Scientists at the University of Sheffield say they have identified a bug-killing compound that can snuff out microbial-resistant bacteria, including potentially deadly strains of E. coli. The study was recently published in the journal ACS Nano.
Antimicrobial resistance is a natural process of evolution that occurs when microorganisms, like bacteria, viruses, fungi, and parasites, adapt to survive antibiotics and other medication designed to destroy them or slow down their growth – but our overuse of antibiotics is speeding up the process.
Between them, antimicrobial-resistant pathogens (or "superbugs") are responsible for some 25,000 deaths a year in the European Union. Meanwhile, a Centers for Disease Control and Prevention (CDC) report, published in 2013, found that more than 2 million people in the US develop an antibiotic-resistant infection each year, and at least 23,000 people die as a result.
The World Health Organization already lists antimicrobial resistance as one of the top 10 threats to global health – and it's only expected to get worse. By 2050, it has been predicted that over 10 million people could die of infections resistant to drugs every single year, overtaking cancer as a cause of death.
"Faced by the challenges presented by the emergence and rapid increase in multi-resistant bacterial infections, recent reports have highlighted the need to develop radically new approaches toward the discovery of antibiotics," the study authors write.
"In the context of the failure of traditional high throughput screening, there has also been a call to sample new chemical spaces in the hope of identifying leads with novel activity, that function through multiple mechanisms, and/or target and disrupt membranes."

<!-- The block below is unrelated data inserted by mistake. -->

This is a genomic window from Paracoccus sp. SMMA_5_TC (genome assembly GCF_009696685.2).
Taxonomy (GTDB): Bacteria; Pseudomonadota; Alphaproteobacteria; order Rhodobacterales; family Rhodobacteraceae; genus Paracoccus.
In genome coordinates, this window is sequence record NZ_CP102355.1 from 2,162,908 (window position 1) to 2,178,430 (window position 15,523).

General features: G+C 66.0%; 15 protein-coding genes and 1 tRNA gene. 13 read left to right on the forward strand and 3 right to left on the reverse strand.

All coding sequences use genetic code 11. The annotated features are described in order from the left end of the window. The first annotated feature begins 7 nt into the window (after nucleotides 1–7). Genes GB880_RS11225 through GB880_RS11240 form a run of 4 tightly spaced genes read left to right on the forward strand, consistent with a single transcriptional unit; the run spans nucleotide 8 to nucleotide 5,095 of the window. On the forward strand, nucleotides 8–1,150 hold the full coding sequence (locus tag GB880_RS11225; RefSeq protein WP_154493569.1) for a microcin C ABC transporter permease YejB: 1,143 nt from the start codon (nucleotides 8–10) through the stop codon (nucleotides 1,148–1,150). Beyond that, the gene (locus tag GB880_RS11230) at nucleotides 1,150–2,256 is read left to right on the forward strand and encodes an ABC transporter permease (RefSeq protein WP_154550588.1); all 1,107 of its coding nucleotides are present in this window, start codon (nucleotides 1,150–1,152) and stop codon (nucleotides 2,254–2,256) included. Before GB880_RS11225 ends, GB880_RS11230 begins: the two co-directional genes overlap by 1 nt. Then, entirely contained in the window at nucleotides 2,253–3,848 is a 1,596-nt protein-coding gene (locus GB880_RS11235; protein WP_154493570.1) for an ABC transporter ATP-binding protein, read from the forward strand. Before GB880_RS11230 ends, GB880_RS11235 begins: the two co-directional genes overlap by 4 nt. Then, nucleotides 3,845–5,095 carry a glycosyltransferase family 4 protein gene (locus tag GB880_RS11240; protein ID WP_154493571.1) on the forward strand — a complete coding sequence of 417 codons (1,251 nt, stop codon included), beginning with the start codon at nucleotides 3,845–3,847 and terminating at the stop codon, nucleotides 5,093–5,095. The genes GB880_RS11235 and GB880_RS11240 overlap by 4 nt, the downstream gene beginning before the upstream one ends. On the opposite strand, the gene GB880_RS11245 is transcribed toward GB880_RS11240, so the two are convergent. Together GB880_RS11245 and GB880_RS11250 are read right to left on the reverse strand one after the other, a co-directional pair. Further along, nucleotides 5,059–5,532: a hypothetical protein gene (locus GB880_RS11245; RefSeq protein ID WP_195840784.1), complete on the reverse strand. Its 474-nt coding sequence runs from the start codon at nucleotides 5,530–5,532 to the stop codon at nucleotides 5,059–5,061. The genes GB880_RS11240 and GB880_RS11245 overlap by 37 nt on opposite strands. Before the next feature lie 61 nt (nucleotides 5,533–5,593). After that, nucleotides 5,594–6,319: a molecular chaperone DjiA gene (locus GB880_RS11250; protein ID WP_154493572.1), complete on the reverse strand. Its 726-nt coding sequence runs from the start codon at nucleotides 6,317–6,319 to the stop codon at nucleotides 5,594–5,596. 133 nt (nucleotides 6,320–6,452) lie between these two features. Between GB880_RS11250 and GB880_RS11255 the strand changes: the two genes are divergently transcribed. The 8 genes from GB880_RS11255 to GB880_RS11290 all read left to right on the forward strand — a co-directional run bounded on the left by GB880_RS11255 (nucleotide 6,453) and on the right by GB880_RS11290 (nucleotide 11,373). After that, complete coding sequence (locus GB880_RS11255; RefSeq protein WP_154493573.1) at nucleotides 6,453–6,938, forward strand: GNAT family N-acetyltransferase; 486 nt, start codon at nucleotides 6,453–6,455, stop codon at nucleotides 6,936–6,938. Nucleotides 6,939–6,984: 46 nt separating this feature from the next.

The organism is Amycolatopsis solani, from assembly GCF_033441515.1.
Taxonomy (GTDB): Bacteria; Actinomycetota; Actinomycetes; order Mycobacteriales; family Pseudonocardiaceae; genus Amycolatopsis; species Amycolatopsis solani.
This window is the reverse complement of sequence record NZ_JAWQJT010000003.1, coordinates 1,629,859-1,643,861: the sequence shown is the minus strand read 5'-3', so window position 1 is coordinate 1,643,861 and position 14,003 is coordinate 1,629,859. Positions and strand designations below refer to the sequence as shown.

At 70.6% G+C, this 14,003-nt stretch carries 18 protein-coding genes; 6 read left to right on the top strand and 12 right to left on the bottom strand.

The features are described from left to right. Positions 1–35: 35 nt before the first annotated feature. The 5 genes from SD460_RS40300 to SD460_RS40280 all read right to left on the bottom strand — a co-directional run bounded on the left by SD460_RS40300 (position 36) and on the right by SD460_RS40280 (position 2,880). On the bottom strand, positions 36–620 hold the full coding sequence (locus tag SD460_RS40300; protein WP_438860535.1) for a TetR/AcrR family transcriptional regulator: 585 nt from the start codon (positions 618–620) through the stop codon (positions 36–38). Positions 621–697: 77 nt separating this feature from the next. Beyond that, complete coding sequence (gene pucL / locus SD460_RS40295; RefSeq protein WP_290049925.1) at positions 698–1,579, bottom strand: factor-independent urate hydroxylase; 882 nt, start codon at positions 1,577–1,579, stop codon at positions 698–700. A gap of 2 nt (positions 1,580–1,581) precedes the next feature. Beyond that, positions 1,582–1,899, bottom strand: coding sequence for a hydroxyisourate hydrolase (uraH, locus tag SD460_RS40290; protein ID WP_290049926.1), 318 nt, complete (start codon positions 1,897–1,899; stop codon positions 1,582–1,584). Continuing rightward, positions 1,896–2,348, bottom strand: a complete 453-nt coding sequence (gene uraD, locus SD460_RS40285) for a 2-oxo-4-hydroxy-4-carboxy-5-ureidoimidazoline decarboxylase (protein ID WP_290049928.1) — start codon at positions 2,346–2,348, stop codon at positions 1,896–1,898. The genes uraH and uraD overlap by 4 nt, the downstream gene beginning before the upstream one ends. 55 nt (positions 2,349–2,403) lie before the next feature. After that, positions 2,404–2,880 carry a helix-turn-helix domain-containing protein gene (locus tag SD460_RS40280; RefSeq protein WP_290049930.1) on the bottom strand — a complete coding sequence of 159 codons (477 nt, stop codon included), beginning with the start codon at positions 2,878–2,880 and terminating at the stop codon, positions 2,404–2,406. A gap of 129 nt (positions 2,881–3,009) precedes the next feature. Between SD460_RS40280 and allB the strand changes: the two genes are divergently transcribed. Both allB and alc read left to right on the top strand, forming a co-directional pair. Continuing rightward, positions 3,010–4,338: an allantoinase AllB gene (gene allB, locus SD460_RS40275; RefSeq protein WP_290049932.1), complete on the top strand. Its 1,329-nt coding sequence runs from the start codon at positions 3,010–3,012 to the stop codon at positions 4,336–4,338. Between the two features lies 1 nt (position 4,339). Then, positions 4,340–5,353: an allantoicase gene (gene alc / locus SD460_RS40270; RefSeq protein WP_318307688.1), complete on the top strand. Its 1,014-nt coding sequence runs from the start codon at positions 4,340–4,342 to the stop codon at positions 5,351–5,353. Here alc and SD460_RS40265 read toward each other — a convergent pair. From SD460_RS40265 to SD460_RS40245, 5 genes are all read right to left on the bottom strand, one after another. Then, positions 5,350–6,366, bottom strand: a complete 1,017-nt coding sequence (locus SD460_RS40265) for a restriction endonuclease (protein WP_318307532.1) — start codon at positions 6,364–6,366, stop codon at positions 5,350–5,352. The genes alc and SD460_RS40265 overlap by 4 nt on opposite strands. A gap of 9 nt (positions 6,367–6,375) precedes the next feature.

Jim Thomas, a chemistry professor at the University of Sheffield, and his team have been testing compounds developed by Kirsty Smitten, a PhD student in his department, and have identified a compound (dinuclear RuII complex) effective against multidrug-resistant E. coli EC958 – apparently killing as much as 99.9 percent of bacteria within the first hour of exposure.
Not only have the initial tests confirmed that the new compound is effective against the bacteria, but mammalian cell culture and animal model studies suggest it is non-toxic to eukaryotes, even at concentrations far higher than its minimum inhibitory concentration.
This, they hope, means it could one day be used to target E. coli and other types of gram-negative bacteria. That is, strains of bacteria that have in-built abilities to develop resistance to drugs and are already resistant to most available antibiotics. Gram-negative bacteria can trigger (potentially fatal) infections, such as pneumonia, urinary tract infections, bloodstream infections, and meningitis.
"As the compound is luminescent it glows when exposed to light," Thomas said in a statement. "This means the uptake and effect on bacteria can be followed by the advanced microscope techniques available at [Rutherford Appleton Laboratory].
"This breakthrough could lead to vital new treatments to life-threatening superbugs and the growing risk posed by antimicrobial resistance."
It is exciting stuff. There have been no new classes of antibiotics to treat gram-negative bacteria in 50 years. And only one potential drug has made it to trial in the last nine.
Still, we are unlikely to see it in hospitals and pharmacies anytime soon. As of now, the compound has only been tested in animal models and it will need to pass further testing (including clinical trials) before it can be made available for public use.
While the initial tests against E. coli look promising, suggesting the compound has several "modes of action" to hinder resistance in bacteria, the researchers say next steps will be to assess its effectiveness against other strains of gram-negative bacteria.